Thursday, November 20, 2014

Startups are children; please be kind to the parents

There is a reason why you often hear entrepreneurs say something like, "I have three kids - two daughters and a startup." It's because parenting and being a founder have countless similarities. They are not identical since a startup, unlike your toddler, isn't going to bite you. And despite the biting, you don't really want to sell your child, but eventually hope to do that with the startup. Still, the comparison resonates because kids and startups are both rewarding, exhausting, exhilarating and life-changing. You never stop thinking about them, you worry ALL the time, you panic, you don't sleep - and yet, despite it all, you still have another kid and start another company.

What puzzles me is how often people lash out at founders and criticize and question our motives and decisions. Why? I have thought for a long time of writing a blog about this, and a major Twitter storm yesterday that accused us of being EVIL finally gave me the needed push.

We have given up our jobs and careers, have made enormous sacrifices, have subjected our families to financial difficulties and worries because of the crazy drive to create Of course I want to make money on this. But the real promise here is not the lucrative exit but the opportunity to change science communication. It's the opportunity to save society billions of wasted dollars every year and to speed up research.

So when someone accuses us of trying to stifle innovation and science communication, it hurts much more than any random mean Twitter comment ever should. It reminds me of the person at the park who criticizes a mother giving a bottle to her infant, "Don't you know that breastfeeding is so much better for your kid?" Why the assumption that the mother is a bad parent who doesn't care about the kid? Maybe the mother's milk never came in or she had a mastectomy. Maybe she tried her best and after two months of excruciating pain had a nervous breakdown and switched to formula.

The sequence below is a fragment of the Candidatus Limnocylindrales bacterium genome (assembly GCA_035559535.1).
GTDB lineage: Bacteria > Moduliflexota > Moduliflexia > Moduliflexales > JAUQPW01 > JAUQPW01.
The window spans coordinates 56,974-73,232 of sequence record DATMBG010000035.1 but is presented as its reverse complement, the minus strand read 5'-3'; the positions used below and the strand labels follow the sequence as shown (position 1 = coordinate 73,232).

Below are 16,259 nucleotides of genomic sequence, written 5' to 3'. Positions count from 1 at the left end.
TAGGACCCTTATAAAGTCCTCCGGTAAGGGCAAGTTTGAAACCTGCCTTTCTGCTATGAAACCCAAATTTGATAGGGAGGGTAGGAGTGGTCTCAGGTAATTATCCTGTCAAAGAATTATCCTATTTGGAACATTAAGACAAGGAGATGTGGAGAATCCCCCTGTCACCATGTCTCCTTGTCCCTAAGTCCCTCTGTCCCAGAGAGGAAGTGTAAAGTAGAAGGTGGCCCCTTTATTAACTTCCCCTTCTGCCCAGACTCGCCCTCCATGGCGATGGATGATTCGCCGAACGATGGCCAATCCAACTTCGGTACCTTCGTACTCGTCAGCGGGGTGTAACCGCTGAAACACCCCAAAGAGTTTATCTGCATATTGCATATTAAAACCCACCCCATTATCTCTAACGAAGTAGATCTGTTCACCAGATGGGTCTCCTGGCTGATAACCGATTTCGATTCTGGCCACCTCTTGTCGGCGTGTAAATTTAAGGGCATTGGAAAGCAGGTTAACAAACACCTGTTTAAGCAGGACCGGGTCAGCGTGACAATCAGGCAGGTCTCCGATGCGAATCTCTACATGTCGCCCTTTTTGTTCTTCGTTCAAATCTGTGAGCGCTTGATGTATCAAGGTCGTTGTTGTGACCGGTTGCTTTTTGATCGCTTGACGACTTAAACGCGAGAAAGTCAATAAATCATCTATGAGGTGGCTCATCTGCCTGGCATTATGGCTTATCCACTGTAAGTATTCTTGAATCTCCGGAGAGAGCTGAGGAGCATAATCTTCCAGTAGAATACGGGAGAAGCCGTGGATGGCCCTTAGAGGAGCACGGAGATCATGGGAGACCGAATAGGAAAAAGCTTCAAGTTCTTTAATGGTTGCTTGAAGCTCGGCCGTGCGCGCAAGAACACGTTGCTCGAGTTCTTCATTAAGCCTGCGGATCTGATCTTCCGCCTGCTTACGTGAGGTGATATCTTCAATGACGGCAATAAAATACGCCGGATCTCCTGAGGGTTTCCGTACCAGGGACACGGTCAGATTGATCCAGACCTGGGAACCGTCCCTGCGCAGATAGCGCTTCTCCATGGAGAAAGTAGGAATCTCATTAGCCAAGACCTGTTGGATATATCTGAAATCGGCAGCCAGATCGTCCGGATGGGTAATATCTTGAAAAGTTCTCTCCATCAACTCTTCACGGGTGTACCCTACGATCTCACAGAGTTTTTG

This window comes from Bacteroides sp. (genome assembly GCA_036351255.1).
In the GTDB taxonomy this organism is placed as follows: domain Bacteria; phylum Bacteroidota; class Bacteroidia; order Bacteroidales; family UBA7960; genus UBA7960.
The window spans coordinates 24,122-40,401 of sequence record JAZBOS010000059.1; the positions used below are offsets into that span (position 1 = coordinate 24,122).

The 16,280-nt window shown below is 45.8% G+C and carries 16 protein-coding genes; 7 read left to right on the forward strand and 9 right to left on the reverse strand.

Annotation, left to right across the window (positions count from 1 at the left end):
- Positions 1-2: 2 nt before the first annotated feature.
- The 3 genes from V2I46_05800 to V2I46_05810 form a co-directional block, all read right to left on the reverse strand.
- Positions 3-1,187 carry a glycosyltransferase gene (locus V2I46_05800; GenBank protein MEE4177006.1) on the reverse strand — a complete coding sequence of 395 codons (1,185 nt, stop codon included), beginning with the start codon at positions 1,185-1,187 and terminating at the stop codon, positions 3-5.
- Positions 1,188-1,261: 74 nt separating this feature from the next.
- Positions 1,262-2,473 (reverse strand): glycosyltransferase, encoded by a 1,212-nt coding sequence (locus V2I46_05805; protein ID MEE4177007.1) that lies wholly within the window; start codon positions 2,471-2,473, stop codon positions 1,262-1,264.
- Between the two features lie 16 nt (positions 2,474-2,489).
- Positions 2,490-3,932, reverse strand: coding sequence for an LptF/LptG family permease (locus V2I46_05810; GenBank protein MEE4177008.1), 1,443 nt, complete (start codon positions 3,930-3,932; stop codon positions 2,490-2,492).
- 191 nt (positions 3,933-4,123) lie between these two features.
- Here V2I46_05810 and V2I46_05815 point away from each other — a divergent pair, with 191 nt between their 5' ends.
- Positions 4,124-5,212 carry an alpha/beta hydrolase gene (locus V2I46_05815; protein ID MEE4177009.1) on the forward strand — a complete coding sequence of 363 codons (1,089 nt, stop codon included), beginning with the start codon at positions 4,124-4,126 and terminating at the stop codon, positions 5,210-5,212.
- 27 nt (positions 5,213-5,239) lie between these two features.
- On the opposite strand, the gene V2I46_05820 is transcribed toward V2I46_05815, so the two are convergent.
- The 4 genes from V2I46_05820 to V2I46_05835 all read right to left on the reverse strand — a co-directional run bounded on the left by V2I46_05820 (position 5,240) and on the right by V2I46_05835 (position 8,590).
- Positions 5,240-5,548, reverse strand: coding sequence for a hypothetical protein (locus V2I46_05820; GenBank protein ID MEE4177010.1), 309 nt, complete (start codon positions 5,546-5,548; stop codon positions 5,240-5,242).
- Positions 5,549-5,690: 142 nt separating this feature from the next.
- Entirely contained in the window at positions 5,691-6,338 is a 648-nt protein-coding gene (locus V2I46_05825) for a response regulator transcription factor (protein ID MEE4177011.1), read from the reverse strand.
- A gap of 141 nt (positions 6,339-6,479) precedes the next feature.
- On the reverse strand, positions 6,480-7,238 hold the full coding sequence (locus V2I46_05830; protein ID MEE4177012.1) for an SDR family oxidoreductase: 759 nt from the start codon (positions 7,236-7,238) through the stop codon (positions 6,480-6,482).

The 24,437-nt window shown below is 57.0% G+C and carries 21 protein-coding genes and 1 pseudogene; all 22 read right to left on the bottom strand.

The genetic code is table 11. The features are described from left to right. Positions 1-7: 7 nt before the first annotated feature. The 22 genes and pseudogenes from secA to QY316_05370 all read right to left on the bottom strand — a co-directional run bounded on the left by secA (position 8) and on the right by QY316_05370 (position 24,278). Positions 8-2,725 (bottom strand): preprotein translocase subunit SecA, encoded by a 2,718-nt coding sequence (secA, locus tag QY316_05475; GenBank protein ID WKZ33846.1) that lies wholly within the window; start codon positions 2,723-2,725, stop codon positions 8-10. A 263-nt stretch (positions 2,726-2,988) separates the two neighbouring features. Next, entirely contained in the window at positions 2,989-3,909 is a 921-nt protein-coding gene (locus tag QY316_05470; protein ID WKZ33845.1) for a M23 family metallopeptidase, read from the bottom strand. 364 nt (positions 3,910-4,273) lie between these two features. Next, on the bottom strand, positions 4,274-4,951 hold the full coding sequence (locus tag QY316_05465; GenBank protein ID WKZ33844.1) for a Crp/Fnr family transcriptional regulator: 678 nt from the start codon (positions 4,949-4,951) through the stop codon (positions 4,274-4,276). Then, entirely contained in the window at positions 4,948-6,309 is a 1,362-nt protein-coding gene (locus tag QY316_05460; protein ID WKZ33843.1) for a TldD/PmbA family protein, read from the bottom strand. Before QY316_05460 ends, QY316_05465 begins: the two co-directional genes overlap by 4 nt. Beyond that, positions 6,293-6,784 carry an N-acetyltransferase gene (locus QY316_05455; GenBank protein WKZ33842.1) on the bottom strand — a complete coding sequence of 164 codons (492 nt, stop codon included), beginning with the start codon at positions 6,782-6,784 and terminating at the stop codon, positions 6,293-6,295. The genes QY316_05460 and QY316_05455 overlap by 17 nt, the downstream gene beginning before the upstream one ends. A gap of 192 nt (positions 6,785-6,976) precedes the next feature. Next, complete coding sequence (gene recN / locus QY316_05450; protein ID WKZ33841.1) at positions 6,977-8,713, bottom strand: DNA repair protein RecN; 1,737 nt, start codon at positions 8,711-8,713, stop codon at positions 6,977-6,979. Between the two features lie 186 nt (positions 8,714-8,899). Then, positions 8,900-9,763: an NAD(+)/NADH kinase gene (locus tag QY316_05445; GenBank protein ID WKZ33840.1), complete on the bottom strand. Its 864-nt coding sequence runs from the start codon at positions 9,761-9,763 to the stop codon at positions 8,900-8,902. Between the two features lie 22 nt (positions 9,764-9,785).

Parents and founders need help and support, not vitriolic criticism. And keep in mind that neither parents nor founders are experts. At ZappyLab, we have degrees in math, molecular biology, computer science and business, but none in parenting or startups. That's because there is no PhD for these. We are all amateurs who learn on the job. That means we are all trying our best and we are all making mistakes.

If you disagree with what we are doing, just consider that there may be valid non-nefarious reasons for our decisions. But if you are sure that what we are doing is a mistake due to lack of experience, please do reach out and advise us. We crave feedback and help. Most parents and founders will welcome the advice.

Monday, November 10, 2014

Yes, papers are important for getting faculty positions

Arjun Raj has written a good post on why publishing papers is important for getting a faculty job. It is in response to my argument that having a Science/Nature/Cell (SNC) publication is not nearly as important for getting a professor job as most people think (I published a list of professors who got job offers before publishing their main postdoctoral work).